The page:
So what are the pros and cons of each method?
- Take sterling cash and changing it overseas
For many, this seems to be, the simplest option as it means you have complete control over how much money you have to spend and how quickly you are getting through it. However, most people are often confused by exchange rates and commission charges so we would not recommend taking this option. You are also likely to be changing your money in the heart of holiday resorts or airports which will not give you the best rates. There is no harm in having a few pounds with you in notes to change in emergencies only.
- Taking foreign currency cash bought here in the UK
Buying your holiday cash here in the UK is convenient, easy and offers some of the best value around. You can buy over the internet for home or airport pick up, choose from a range of high street travel agents and bureau de change, as well banks, building societies, supermarkets and the Post Office.
You have chance to get used to the money before you go and work out the value of the notes and also know that is one less thing to worry about. However you need to be aware that taking huge sums of cash with your can be dangerous and if you lose your money or have it stolen then your travel insurance may not pay out for high amounts. So be careful and use safety deposit boxes abroad to store your money in additional to a good quality travel insurance policy.
So where is the best deal?
Without doubt, the best exchange rates are on the internet and on many deals of £300 or over these companies will offer free delivery to your home address. It is simple to order online and you can often speak to a sales agent for assistance. Always pay by debit card or bank transfer. Allow yourself two to three days working days minimum before you go to order. Find some great deals here.
If the internet is not for you then visit the high street travel agencies or Post Office for the best deals. Outlets such as Thomas Cook stock a huge range of currencies and can order in money for a wide range of more unusual countries with only 24 hours notice. Bigger branches have dedicated staff that know their products inside and out and can advise you well on what to take. However beware smaller branches where staff may only deal with holiday money on an adhoc basis.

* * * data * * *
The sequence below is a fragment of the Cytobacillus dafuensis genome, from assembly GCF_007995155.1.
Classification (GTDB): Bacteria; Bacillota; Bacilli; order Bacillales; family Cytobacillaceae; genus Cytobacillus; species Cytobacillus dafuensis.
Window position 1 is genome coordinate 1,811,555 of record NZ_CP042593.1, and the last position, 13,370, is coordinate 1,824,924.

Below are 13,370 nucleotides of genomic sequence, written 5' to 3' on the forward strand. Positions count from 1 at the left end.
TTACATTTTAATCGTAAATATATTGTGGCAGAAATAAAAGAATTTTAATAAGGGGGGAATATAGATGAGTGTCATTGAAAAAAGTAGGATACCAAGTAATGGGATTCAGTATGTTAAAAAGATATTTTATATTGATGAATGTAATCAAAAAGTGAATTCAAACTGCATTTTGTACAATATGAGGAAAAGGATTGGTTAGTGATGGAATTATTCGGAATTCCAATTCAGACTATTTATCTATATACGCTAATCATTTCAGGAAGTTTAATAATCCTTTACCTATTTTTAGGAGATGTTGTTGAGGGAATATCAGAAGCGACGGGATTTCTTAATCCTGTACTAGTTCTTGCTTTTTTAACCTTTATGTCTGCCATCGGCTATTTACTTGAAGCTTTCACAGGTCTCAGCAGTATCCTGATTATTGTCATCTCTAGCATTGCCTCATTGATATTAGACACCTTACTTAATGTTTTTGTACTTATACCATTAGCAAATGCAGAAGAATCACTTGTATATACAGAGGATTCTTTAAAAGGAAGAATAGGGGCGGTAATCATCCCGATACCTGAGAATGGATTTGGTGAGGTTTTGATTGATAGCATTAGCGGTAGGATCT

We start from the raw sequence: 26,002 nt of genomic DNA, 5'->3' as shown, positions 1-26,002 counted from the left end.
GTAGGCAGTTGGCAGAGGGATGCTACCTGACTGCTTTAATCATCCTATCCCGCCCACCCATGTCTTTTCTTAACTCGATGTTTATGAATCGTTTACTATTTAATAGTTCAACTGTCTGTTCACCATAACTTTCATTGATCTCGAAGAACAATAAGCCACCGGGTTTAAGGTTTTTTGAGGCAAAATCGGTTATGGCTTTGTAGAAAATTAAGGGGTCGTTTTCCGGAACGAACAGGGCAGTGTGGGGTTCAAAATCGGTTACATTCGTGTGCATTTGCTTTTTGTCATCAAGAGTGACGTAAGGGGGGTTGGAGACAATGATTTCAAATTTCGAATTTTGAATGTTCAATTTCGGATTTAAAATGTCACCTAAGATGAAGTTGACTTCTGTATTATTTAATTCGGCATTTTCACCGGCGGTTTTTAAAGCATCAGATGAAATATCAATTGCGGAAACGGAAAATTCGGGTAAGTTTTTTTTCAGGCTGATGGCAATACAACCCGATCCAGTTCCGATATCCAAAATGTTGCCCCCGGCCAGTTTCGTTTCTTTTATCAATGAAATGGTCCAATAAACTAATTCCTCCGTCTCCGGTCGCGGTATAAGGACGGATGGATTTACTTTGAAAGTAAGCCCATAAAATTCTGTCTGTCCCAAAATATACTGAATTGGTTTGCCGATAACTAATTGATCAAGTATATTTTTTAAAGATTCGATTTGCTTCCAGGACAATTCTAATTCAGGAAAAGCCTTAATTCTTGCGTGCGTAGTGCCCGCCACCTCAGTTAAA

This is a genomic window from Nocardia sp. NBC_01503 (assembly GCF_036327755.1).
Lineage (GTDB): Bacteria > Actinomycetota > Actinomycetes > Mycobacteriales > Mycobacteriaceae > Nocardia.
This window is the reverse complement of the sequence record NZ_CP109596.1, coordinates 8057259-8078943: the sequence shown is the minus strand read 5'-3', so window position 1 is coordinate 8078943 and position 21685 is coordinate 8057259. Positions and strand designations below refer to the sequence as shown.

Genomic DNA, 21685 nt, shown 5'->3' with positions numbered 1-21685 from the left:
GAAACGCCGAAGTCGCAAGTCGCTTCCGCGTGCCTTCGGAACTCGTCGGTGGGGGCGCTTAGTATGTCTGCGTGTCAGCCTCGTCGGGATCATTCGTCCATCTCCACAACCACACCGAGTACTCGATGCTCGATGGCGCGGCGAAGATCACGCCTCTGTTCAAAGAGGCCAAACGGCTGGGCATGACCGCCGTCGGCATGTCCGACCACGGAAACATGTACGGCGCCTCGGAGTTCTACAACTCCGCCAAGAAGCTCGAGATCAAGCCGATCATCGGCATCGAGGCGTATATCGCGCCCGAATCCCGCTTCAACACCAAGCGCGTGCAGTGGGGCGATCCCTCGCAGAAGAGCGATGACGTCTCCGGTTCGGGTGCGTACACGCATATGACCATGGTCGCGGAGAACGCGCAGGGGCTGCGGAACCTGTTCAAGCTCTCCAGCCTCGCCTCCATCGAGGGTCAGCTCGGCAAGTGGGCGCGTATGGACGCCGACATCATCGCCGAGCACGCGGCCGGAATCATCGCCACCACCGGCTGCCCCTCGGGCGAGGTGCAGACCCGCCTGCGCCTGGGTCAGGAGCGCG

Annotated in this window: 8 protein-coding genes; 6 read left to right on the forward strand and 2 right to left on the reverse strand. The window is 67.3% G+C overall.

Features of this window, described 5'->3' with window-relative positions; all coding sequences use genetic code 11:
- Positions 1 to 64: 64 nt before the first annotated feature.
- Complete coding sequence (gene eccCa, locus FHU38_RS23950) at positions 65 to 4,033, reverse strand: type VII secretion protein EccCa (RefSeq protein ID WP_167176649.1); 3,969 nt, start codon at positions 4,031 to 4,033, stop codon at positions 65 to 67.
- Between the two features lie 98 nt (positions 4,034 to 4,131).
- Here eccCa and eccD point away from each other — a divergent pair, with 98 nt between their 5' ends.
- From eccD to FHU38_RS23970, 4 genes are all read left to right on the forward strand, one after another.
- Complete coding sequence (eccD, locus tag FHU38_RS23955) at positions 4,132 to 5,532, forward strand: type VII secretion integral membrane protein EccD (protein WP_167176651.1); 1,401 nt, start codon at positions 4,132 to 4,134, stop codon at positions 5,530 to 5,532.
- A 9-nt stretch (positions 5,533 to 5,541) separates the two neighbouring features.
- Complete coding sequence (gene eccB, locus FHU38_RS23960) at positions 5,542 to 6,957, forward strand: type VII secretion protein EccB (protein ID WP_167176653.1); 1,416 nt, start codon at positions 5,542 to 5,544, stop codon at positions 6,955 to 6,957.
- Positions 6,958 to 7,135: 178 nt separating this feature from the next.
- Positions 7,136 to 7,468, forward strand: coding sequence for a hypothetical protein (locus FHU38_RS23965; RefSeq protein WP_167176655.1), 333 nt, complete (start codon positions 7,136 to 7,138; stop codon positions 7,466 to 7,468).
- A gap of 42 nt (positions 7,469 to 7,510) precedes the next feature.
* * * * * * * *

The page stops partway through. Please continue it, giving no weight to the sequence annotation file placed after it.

Always be aware that when visiting a high street location, the staff are trained to sell you the products that earn them the best deal and this may not always be the best value you for you.
The worst deals are generally in your bank or building society so avoid these at all costs, you risk getting poor rates of exchange and poor advice.
Finally - avoid buying at a UK airport at all costs as you will pay way over the odds for your holiday money. The difference between buying on line and buying at the airport can be as much as 10%. That means buying €1000 it would cost you nearly £90 more at the airport for the same thing - hardly a duty free deal eh!
Top tip - if you run out of time and have no option but to get your money at the airport, then use either Travelex or Thomas Cook online to order your cash for airport pick up. This way you get the internet rates with the convenience of airport collection. Do not use ICE, the other main airport provider; they do not offer internet rates on airport pick ups.
What if I have money left at the end?
Wherever possible don't try and use it up on goods that you don't want or need. And don't use it on the holiday plane as the rates you are given on board are a rip off. If it is a currency you are likely to use again, then if possible hang onto for your next trip. Or sell it to friends or family for the rate you bought it for. The worst deal will be when selling it back to the place you bought your cash. You are often offered a poor rate and a commission charge that will eat into your money, so clever budgeting really does pay off.